The golden cross by definition is a very bullish indicator that happens when the 50dma crosses above the 200dma. Well, the ma(50) is now above the ma(200) so according to the description we ought to expect the markets to keep strong.
Au contraire of the golden cross is the dark or black cross, a supposed bearish signal that comes in effect when the 50dma crossed below the 200 dma.
For the past 10 years we had some gold and dark crosses in the Dow, a total of 8 dark crosses registered in the index, the number of gold crosses were 9.
Dark signals are red, gold signals are blue:
Had we traded this signals the results would had been like this.
Of the 8 dark crosses only 2 produced profits although the January 08 cross gave a 36% profit, the 25% right times makes this signal a lousy trading strategy.
Of the 8 golden crosses in the last 10 years without the one in January 3, 2012, 4 signals resulted in positive results. The 50% of the time that this signal gives positive results makes it also an almost worthless trading signal.
The USD United States Dollar
The Federal Reserve Created and maintains three different Dollar Indexes
The Broad Index
“The broad index is a weighted average of the foreign exchange values of the U.S. dollar against the currencies of a large group of major U.S. trading partners. The index weights, which change over time, are derived from U.S. export shares and from U.S. and foreign import shares.” From Fed Website
The FED staff selected 26 currencies of countries whose bilateral U.S. imports or exports exceeded 0.50% of the total in 1997. Adjustments were made for taking the Euro into account.
The Major Currencies Index
“The major currencies index is a weighted average of the foreign exchange values of the U.S. dollar against a subset of currencies in the broad index that circulate widely outside the country of issue. The weights are derived from those in the broad index.”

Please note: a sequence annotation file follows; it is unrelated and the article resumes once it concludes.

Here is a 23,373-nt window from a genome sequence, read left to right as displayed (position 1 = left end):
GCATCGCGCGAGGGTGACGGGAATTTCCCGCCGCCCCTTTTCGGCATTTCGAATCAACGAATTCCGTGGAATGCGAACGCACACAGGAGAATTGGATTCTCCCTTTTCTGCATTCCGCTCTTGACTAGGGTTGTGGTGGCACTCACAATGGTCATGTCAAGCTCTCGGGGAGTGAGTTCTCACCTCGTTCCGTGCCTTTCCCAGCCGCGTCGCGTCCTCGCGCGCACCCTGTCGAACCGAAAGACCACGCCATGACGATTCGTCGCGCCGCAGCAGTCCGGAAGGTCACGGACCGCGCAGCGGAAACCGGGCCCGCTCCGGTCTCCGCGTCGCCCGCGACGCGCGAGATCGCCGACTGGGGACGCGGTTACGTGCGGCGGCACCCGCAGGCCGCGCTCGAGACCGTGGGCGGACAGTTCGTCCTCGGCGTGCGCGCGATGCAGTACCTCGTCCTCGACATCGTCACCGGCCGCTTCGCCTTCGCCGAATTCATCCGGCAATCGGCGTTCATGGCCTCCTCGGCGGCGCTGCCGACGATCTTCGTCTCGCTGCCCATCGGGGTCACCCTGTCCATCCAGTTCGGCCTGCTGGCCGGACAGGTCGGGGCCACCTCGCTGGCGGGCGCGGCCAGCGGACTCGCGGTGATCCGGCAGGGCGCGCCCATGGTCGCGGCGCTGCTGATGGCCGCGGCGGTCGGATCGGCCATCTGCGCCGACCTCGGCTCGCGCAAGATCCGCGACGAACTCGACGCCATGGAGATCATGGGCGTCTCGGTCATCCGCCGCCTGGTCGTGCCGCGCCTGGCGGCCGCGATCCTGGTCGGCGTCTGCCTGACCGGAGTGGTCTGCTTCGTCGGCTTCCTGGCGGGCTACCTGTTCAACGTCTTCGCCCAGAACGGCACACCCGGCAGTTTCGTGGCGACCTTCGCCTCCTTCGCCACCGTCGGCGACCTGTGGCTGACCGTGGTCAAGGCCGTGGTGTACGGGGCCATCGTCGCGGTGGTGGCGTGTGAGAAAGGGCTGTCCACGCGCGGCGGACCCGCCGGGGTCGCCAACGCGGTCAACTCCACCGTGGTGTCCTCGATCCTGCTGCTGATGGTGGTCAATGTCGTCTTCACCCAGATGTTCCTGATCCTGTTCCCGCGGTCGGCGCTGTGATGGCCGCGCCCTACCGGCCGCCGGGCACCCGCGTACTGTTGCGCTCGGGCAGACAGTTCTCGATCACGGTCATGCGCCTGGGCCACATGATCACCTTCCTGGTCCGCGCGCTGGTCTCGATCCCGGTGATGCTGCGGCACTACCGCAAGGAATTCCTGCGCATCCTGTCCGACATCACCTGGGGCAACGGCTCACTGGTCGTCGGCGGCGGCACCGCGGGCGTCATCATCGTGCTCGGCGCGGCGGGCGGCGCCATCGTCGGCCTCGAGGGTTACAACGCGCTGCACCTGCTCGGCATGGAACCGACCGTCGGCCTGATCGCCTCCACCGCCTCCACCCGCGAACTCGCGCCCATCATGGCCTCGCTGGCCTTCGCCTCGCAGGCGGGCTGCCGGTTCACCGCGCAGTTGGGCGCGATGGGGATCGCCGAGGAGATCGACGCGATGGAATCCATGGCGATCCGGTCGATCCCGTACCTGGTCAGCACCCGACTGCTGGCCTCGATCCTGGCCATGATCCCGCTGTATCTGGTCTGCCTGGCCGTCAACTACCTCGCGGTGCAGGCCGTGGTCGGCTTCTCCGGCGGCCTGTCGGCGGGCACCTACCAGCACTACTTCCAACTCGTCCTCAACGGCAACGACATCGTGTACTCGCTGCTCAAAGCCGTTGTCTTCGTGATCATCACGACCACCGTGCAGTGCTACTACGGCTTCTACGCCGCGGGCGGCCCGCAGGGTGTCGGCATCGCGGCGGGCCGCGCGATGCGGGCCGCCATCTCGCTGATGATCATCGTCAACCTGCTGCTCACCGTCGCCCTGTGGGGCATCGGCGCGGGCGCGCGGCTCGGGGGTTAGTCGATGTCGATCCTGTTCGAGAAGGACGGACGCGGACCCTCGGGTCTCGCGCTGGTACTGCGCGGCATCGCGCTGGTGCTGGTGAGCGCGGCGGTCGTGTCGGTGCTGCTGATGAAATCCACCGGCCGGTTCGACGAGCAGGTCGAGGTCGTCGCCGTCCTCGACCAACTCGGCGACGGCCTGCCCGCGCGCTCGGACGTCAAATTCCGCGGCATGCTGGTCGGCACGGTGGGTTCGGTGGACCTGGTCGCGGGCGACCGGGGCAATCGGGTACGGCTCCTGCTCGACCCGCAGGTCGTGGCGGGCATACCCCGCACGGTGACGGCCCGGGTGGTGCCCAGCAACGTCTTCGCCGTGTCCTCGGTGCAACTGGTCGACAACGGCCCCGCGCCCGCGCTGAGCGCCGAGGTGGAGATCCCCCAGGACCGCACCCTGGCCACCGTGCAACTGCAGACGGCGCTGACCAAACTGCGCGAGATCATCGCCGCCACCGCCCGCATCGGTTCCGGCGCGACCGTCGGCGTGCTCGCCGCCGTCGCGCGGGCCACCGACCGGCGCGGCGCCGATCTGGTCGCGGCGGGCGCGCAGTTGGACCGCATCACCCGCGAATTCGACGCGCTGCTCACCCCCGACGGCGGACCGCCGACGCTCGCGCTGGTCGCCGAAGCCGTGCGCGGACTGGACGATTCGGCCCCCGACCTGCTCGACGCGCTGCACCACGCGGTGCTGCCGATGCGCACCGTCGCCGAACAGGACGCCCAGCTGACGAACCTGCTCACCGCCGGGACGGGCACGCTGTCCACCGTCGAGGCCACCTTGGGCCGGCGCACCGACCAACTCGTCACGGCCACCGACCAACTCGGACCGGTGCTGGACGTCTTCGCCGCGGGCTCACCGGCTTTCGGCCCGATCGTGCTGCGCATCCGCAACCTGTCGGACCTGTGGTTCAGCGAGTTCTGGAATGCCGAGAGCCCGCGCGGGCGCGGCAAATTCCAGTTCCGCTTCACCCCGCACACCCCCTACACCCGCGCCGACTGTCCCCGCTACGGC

For this index, seven of the twenty-six currencies in the broad index were selected. The Euro, Canadian Dollar, Japanese Yen, British Pound, Swiss Franc, Australian Dollar and Swedish Krona. These currencies trade widely in markets outside their areas and because of that the “Major Currencies Index” can be used to gauge financial market pressures on the dollar.
OITP (Other important trading partners) Index
“The OITP index is a weighted average of the foreign exchange values of the U.S. dollar against a subset of currencies in the broad index that do not circulate widely outside the country of issue. The weights are derived from those in the broad index.”
This Index in contrast to the evolution of the Major Currencies Index have trended upward since 1980 basically because the currencies in it have depreciated sharply as a result of high inflation in their respective countries.
I’m going to chart the Major Currencies Index trying to define a relationship between this Index and the Dow Jones. The data is from the FED website.
For the past 10 years The USD had made two lows almost at the same level, in march 2008 it closed at 70.35 in the beginning of the big 2009-2009 Dow Drop, The USD closed at 83.5 in February 2009, in a year the Index gained almost 19%, the Dow in that period dropped 45% from a close at 12262 in March 2008 to 7062 in February 2009.
The USD Index made a 10 year low in august 2011 at 69.07 the Dow closed at 11613 in that date, so we have a 2008 like situation now.
From 8/11 to this month the USD has gone from 69.07 to 72.83 for a 5% appreciation, the Dow closed last Friday at 12359 for a 6% gain since August 2011.
Someone must give; either the USD continues making new lows or the Dow is in the path of a correction.
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